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Cushing Residents Seek Class-Action Lawsuit Against Oil Companies Over Earthquakes

Earthquake damage in downtown Cushing after a 5.0 magnitude temblor struck the city November 6, 2016
Joe Wertz
StateImpact Oklahoma
A 5.0-magnitude earthquake in November 2016 damaged dozens of buildings in downtown Cushing, Okla.

Attorneys are asking a district court judge to approve a class-action lawsuit against oil and gas companies after a 5.0-magnitude earthquake rattled near the town of Cushing in November. 

The action, similar to one filed after the record-setting 5.8-magnitude quake near the town of Pawnee, was brought Monday on behalf of several residents seeking compensation for homes and businesses damaged by the quake and money for emotional distress. The filing also asks that punitive damages be levied on oil and gas companies operating wastewater disposal wells near the epicenter of the quake.

If a judge approves, other residents could join the lawsuit. Six energy firms are named in the filing, but more could be added down the road. None of the named companies have responded to the filing in court.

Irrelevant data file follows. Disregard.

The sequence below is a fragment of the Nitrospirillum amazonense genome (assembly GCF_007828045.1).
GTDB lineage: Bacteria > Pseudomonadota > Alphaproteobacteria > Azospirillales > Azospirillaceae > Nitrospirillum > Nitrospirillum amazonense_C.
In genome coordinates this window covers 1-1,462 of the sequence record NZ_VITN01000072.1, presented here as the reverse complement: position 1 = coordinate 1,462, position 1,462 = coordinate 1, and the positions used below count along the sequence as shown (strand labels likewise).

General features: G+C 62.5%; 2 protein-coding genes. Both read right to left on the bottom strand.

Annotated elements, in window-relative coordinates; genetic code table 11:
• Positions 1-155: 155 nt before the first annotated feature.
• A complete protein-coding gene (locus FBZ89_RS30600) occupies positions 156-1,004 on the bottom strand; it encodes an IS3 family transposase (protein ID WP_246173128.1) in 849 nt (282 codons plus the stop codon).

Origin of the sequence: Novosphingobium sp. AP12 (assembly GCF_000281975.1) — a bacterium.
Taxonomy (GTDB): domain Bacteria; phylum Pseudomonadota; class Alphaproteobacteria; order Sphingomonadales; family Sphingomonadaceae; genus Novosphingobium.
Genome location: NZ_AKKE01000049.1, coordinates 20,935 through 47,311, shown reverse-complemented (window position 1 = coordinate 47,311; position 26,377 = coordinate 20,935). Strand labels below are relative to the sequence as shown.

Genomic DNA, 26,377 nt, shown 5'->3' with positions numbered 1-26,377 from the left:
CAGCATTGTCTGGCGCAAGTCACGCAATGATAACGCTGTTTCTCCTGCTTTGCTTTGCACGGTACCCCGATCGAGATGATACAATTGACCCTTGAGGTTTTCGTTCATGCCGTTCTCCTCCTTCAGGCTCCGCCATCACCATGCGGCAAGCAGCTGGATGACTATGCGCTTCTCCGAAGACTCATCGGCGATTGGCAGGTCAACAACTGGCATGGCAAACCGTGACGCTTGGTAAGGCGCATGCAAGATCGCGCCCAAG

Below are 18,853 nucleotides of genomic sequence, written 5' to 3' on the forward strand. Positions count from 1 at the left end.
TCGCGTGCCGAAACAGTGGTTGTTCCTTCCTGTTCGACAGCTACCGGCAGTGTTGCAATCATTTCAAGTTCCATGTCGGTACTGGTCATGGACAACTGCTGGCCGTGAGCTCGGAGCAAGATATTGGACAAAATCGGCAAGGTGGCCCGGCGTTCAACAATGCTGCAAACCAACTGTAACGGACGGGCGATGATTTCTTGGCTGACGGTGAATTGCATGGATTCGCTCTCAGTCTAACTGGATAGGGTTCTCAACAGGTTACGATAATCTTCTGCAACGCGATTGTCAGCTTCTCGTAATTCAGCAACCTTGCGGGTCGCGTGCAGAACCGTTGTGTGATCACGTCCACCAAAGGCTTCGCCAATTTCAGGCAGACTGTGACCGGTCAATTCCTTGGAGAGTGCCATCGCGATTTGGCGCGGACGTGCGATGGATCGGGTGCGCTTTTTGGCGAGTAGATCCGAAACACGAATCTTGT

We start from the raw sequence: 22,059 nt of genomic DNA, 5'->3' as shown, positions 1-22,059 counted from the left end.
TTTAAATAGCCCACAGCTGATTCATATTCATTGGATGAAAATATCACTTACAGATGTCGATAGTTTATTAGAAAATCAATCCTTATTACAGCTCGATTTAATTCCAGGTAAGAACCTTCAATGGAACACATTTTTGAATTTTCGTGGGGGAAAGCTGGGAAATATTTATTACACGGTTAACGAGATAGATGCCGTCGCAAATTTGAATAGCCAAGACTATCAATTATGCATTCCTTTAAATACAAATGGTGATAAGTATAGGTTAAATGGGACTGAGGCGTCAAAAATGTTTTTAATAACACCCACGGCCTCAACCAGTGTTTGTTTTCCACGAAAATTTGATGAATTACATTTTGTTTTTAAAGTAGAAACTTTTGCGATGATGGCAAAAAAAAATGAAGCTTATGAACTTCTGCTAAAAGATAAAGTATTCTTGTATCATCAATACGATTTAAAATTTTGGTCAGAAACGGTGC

The November quake caused one minor injury and damaged dozens of homes, municipal properties and century-old buildings in downtown Cushing.

The magnitude-five temblor also forced a temporary shutdown at the Cushing crude oil storage terminal, a critical component of the U.S. energy market.

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Joe was a founding reporter for StateImpact Oklahoma (2011-2019) covering the intersection of economic policy, energy and environment, and the residents of the state. He previously served as Managing Editor of Urban Tulsa Weekly, as the Arts & Entertainment Editor at Oklahoma Gazette and worked as a Staff Writer for The Oklahoman. Joe was a weekly arts and entertainment correspondent for KGOU from 2007-2010. He grew up in Bartlesville, Okla. and studied journalism at the University of Central Oklahoma.
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